Before you post your drama online, look far into the future. Would you want this to affect your ability to find a good job?

A scorned woman wants revenge. A strong woman moves on. How one handles them-self in these situations speaks volumes.

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Billboards, Radio Ads, and Resumes

How they are similar.

A common issue I see with resumes is that they contain too much information.To be really effective, a resume has to quickly grab attention, and generate interest in the candidate. The same is true for billboards and radio advertising.

My communications degree led to an interesting and fun career in broadcasting. As a radio DJ, I was required to record commercials that would air throughout the day. Many times, the salesperson, with the help of the client would write the ad and wanted it read “as-is”– as in ‘no changes’ to the copy. That meant a screaming ad, read at a fast pace that few would understand, or be compelled to keep listening. You can’t cram the business owner’s entire inventory into a 30 or 60 second ad. What gets attention in radio advertising? Long silence pauses. Short copy. Slower dialogue. Fewer Words. Just because you’re paying for 30 seconds, doesn’t mean the entire ad has to be filled with talking. What you’re seeking is results.

With Billboards it’s no different. When they have too many words, or multiple photos, no one is going to comprehend the message when they’re driving by at 60 MPH. The billboard has to be read in fewer than 5 seconds and pique interest.  Too much content and your message is lost.

Content also matters when it comes to your resume. Does it contain too much information? Does it relate to the reader’s needs? Does it get to the point> In advertising, good copy matters. On billboards, on the radio, and on your resume.

We’ve been helping career professionals get better jobs for 15+ years. If you need help streamlining your resume and cover letter, give us a call at 540-404-9175.





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Has Your Network Deserted You?

Logo-rIf you were gainfully employed in the 1990s through 2 years ago, chances are you built up a fine network for yourself while achieving great success.

But now that the recession is here, would you be able to call upon your network for help? Do you feel deserted?  If that’s the case, maybe it’s time to take a closer look at why.

1.  Were you nice to your co-workers or did you bully them?
2.  Were you willing to share your knowledge or did you keep your cards close to your vest?
3.  Did you complain about people behind their back, or the company you worked for?
4.  Did you give credit where credit was due?
5.  Did you cause problems at the office?

Whatever the case, if your phone isn’t ringing off the hook for job interviews, you need a network and you need one fast if you’re going to survive in this economy.

First I would examine what you did in your past that might cause your network to flee. If you honestly don’t know, maybe it’s time you asked. Approach a former co-worker or supervisor and ask them to be candid about what you were like to work with. Acknowledge and thank them in writing for their point of view.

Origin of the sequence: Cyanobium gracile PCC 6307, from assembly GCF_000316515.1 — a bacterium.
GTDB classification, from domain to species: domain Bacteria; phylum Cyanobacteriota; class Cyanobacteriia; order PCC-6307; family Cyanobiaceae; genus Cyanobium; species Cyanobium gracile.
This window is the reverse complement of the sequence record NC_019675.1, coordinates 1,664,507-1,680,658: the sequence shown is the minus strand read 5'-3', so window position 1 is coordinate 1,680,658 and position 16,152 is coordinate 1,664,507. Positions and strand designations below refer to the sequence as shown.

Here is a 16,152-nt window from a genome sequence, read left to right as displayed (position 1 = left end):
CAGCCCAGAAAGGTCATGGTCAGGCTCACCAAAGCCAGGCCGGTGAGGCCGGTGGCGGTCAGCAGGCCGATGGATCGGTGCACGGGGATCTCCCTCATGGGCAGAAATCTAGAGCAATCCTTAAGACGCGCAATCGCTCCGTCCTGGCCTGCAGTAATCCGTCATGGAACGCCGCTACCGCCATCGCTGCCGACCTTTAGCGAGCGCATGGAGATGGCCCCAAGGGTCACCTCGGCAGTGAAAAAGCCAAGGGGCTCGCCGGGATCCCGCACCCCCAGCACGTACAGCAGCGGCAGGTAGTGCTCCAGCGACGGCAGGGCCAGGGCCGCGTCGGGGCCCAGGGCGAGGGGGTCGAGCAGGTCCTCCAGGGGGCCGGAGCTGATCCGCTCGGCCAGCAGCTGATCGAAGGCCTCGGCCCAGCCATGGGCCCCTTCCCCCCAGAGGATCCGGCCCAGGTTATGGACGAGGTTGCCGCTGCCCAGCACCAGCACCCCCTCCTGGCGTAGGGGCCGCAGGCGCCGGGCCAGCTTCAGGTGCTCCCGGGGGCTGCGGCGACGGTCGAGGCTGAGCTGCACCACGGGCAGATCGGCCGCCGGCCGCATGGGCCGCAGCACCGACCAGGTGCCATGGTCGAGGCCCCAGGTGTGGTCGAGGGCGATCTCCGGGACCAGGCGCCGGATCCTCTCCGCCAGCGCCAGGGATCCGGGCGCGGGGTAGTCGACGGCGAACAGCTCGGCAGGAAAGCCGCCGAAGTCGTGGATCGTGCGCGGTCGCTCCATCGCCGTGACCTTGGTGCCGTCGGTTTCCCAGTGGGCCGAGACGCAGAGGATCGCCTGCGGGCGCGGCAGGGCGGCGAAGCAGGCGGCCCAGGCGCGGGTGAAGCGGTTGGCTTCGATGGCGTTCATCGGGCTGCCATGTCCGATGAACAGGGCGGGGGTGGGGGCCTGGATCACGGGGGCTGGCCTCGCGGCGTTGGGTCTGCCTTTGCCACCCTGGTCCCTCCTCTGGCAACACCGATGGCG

Forgive yourself. We all do stupid things. From there you can either reapproach former co-workers  and ask forgiveness, or start fresh with a new network. With this group you can try out what you learned from your past “teachable moments” and do all you can to help others be successful.

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Give your resume a facelift to look years younger

Don’t let your resume date you.

I review a lot of resumes, and have noticed a recurring issue with older career professionals. The resume offers up more information than it should. Those little hints that reveal your age, or make you look older than you are. When it’s time to update your resume, resist the urge to just add a new job on it, and ignore everything else. Instead, give it a facelift with these 9 tips.

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Resume Style – Less is More

Less is More graphic

Long before I became a resume writer, I studied broadcast journalism at Northern Arizona University. We were taught to write in the present tense, using short phrases, with easy-to-digest information. When I transitioned to resume writing, I took a lot of what I learned from writing for the ear, and applied it to job search documents. Short, attention grabbing, and easy-to-understand phrases.

I have routinely joked that I attend resume writing conventions where we argue over the comma. With resume writing we prefer the Oxford, or serial comma. I, and many other writers feel it adds more clarity to the sentence. Most US Style Guides have adopted the Oxford comma, but old school print journalists still follow AP Style, the last holdout where the Oxford comma is still not used.

Recently, my husband and I were discussing how vocabulary has changed since our country was founded. He told me he went back in and mentally inserted serial commas into the constitution and other historical documents and noted how much it changed the meaning.  Numerous arguments continue to this day about the intentions of our founding fathers, no doubt, because of a different punctuation style of that period.